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Healthcare update

Craneware shares plummet 34% as sales in US stall

Keith Neilson

Keith Neilson: ‘confidence in the future’ (pic: Terry Murden)


 

Craneware, which develops software used in the US healthcare sector, has seen its shares plummet 34% after declaring that sales in the second half of the year have been lower than expected.

The Edinburgh-based group said it has continued to make progress on its long-term strategic aim to be active in all US Hospitals.

“However, whilst the group continues to sign new contracts with hospitals of all strata, the timing and quantity of sales closed in the second half of the year have been lower than anticipated, as the market processed these launches,” it said in a trading update for the year ending 30 June 2019.

“As a result, revenue growth for the 12 month period over the prior year is expected to be approximately 6% and adjusted EBITDA growth approximately 10%. As flagged at the time of the group’s interim results, capitalised R&D has increased.

“In the year this will be approximately $9m (FY18: $4.7m), reflecting the group’s ongoing commitment to new product development (both recently released products and further development for the future).

“The EBITDA figure has also been adjusted for one-off exceptional costs of approximately $1.5m relating to professional fees for a significant and well-advanced acquisition opportunity that the group decided not to pursue in the period. Renewal levels remain within our historic range and the group maintains healthy cash reserves.”

Craneware, which is quoted on the Alternative Investment Market (AIM) will announce results for the financial year ended 30 June on 3 September.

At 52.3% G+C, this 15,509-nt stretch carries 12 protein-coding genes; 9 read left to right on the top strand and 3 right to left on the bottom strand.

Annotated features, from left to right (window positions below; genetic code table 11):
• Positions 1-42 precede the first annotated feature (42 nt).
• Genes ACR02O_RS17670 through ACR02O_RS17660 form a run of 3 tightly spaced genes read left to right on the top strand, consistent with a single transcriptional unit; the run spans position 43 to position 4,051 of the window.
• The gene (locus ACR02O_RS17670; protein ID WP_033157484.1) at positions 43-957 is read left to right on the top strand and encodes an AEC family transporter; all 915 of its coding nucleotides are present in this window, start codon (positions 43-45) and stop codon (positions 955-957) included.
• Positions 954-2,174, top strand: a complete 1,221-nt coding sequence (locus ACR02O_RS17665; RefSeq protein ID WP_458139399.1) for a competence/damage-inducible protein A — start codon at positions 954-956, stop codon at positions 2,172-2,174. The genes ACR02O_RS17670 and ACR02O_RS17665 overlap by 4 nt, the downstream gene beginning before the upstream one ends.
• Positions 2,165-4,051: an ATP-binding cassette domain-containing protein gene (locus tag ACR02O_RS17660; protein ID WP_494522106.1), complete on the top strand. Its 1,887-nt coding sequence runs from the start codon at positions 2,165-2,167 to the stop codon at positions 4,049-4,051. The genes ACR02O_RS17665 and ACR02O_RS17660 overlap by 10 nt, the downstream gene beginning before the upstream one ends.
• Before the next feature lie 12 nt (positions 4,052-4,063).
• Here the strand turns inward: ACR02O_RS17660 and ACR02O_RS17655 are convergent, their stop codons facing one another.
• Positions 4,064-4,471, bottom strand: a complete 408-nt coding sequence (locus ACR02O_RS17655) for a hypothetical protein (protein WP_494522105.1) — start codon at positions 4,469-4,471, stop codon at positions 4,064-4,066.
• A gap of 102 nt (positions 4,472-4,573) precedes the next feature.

Keith Neilson, CEO, said: “As we close our financial year, we continue to look to the future with high levels of confidence despite our short-term sales performance in the latter part of the year. We have a significant and growing pipeline, which we are focused on converting.

“As a board we are convinced that our strategy with the Trisus platform differentiates us from other healthcare solutions vendors, providing substantial benefits for our customers and will meaningfully impact the value of healthcare as a whole. This, as we have demonstrated, will result in substantial improvements to the financial effectiveness of US Hospital Provider Customers and therefore significant financial wins for Craneware in the future.

“This strategy, our financial strength and high levels of revenue visibility for future years combine to give the board confidence in Craneware’s future.”

Shares in Craneware mid-afternoon were trading 1025p (35%) lower at 1925p.

Market reaction

Russ Mould, AJ Bell investment director, said the update “implies a marked deceleration in earnings growth after the double-digit increases generated over the past four or five years. Since 2010 sales have grown at 11% and adjusted EBITDA by 14% respectively, on a compound annual basis.

“That in turn might not be such a problem, were it not for how the stock’s valuation allows little leeway for such a stumble. 

“At yesterday’s close, Craneware shares were trading at £29.40 and analysts were expecting earnings per share to rise by more than 20% to 61p, for a price/earnings ratio of 48 times – a huge premium to the wider UK market which trades on closer to 13 times forward earnings.




“Such a rating is all well and good if earnings momentum remains strong and estimates continue to rise, but it offers little protection of anything at all goes wrong – as today’s events attest. 

“Craneware now needs to show that this second-half slowdown is just a blip, as it moves beyond selling its Chargemaster toolkit and broadens out its offering with Value Cycle.

“If it is just a blip, then today’s tumble could be a buying opportunity but the heavy fall today shows that even buying quality companies – and Craneware fits that bill with its strong market position, excellent growth track record, recurring revenue base and powerful cash generation – is not a guarantee of safety if investors overpay for such stocks.”

 



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